Fast forward 30 years.

I now attend a church that each February holds a service called “Blessing of Mardi Gras”.

The best way to celebrate Fat Tuesday: pancakes with Canadian bacon and real maple syrup.

The best way to celebrate Fat Tuesday: pancakes with Canadian bacon and real maple syrup.

“Mardi Gras” literally means “Fat Tuesday,” referring to Shrove Tuesday – or pancake day, as I learnt to call it while living in Canada. This year’s “Blessing of Mardi Gras” fell on the Sunday after Shrove Tuesday, the first Sunday of Lent in the Christian calendar. Lent, of course, is the time of “giving up” or fasting that takes place after the celebrations of Advent and Epiphany (Christmas). Shrove Tuesday was the day to end the time of celebration by using up all the fatty foods you might have around, hence the tradition of Pancake Tuesday.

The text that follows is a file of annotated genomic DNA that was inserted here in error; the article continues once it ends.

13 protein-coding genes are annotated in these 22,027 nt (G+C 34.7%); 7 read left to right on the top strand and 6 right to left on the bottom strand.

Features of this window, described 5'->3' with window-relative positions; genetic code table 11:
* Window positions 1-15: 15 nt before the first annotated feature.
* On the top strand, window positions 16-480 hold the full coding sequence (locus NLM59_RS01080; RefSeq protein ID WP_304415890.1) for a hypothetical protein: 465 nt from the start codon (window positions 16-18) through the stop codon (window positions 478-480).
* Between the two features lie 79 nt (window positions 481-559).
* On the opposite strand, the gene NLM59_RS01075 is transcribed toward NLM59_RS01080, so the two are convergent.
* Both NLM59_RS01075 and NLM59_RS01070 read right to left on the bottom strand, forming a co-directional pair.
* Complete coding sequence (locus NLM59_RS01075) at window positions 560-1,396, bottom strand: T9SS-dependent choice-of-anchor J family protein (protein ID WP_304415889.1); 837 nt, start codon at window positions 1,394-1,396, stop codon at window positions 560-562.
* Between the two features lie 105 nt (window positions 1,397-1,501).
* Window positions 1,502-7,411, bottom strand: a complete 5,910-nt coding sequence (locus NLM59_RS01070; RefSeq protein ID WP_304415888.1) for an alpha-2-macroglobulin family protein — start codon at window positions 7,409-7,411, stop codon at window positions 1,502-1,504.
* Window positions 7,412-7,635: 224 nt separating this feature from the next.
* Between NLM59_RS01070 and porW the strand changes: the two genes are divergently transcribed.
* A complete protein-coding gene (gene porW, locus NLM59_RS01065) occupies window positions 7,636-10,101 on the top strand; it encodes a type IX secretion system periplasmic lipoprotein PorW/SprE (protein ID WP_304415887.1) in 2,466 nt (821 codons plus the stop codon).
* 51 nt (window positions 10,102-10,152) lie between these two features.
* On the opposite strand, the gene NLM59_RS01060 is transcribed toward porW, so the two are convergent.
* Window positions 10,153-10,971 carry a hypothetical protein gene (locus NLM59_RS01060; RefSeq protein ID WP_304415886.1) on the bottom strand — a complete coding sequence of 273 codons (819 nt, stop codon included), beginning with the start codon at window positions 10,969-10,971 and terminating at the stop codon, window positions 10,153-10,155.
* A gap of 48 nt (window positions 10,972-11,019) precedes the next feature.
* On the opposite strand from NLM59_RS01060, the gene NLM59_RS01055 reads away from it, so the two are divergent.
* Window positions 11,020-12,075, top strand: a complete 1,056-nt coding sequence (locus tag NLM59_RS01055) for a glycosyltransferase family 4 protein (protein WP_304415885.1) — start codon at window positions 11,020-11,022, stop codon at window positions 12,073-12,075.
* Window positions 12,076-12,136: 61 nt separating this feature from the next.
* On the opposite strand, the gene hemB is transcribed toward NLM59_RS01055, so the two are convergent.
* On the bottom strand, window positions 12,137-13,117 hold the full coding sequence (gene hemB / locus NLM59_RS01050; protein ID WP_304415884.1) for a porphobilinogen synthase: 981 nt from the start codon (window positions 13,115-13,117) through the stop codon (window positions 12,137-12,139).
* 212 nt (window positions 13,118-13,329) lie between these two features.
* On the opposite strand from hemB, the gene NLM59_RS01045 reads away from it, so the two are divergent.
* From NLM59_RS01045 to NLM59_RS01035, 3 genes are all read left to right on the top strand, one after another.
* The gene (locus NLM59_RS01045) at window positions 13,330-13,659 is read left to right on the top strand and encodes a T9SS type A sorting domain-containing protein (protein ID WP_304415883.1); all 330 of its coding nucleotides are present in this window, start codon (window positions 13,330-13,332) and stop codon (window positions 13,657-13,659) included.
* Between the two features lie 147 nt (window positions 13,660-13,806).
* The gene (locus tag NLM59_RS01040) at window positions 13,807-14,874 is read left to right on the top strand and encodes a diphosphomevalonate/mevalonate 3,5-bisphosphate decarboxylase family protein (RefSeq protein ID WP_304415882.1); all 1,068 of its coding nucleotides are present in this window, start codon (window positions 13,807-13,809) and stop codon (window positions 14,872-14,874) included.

So here we are at the time in the Christian calendar when we are called to be reflective, to sombrely look forward to the Cross, towards Good Friday and the crucifixion. Yet as a church composed largely of LGBTI people, we are more intent on looking forward to the Sydney Mardi Gras Parade. A time for us to celebrate who we are, to say to the world that God loves gay people too. To say to the gay community that God really does love us and have a place for us.